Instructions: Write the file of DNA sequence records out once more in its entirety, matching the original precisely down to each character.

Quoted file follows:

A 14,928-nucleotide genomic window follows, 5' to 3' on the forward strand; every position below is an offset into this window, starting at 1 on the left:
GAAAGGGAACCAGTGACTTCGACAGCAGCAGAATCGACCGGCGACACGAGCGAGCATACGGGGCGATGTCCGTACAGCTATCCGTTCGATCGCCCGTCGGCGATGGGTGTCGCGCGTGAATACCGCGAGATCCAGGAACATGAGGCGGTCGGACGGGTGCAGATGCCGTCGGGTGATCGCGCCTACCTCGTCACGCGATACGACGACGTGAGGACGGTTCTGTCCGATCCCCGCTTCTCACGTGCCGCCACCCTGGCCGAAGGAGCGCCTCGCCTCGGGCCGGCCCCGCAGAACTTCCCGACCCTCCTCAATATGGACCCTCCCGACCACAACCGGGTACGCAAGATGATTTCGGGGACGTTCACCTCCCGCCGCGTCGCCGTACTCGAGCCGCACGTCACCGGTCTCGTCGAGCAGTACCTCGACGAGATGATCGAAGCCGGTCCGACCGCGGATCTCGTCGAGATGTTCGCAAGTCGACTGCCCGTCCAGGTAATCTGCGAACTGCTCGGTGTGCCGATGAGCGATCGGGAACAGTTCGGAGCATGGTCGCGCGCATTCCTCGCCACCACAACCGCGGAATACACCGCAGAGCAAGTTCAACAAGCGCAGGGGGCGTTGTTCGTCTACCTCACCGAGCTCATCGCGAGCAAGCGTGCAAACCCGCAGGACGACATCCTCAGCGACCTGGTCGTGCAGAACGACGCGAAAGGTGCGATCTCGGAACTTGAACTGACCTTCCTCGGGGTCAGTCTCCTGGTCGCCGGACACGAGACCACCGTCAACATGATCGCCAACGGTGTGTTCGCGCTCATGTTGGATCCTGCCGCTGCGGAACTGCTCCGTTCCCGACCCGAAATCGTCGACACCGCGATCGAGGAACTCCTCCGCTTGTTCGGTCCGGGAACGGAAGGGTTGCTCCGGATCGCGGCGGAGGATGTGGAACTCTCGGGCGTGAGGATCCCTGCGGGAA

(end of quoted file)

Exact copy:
A 14,928-nucleotide genomic window follows, 5' to 3' on the forward strand; every position below is an offset into this window, starting at 1 on the left:
GAAAGGGAACCAGTGACTTCGACAGCAGCAGAATCGACCGGCGACACGAGCGAGCATACGGGGCGATGTCCGTACAGCTATCCGTTCGATCGCCCGTCGGCGATGGGTGTCGCGCGTGAATACCGCGAGATCCAGGAACATGAGGCGGTCGGACGGGTGCAGATGCCGTCGGGTGATCGCGCCTACCTCGTCACGCGATACGACGACGTGAGGACGGTTCTGTCCGATCCCCGCTTCTCACGTGCCGCCACCCTGGCCGAAGGAGCGCCTCGCCTCGGGCCGGCCCCGCAGAACTTCCCGACCCTCCTCAATATGGACCCTCCCGACCACAACCGGGTACGCAAGATGATTTCGGGGACGTTCACCTCCCGCCGCGTCGCCGTACTCGAGCCGCACGTCACCGGTCTCGTCGAGCAGTACCTCGACGAGATGATCGAAGCCGGTCCGACCGCGGATCTCGTCGAGATGTTCGCAAGTCGACTGCCCGTCCAGGTAATCTGCGAACTGCTCGGTGTGCCGATGAGCGATCGGGAACAGTTCGGAGCATGGTCGCGCGCATTCCTCGCCACCACAACCGCGGAATACACCGCAGAGCAAGTTCAACAAGCGCAGGGGGCGTTGTTCGTCTACCTCACCGAGCTCATCGCGAGCAAGCGTGCAAACCCGCAGGACGACATCCTCAGCGACCTGGTCGTGCAGAACGACGCGAAAGGTGCGATCTCGGAACTTGAACTGACCTTCCTCGGGGTCAGTCTCCTGGTCGCCGGACACGAGACCACCGTCAACATGATCGCCAACGGTGTGTTCGCGCTCATGTTGGATCCTGCCGCTGCGGAACTGCTCCGTTCCCGACCCGAAATCGTCGACACCGCGATCGAGGAACTCCTCCGCTTGTTCGGTCCGGGAACGGAAGGGTTGCTCCGGATCGCGGCGGAGGATGTGGAACTCTCGGGCGTGAGGATCCCTGCGGGAA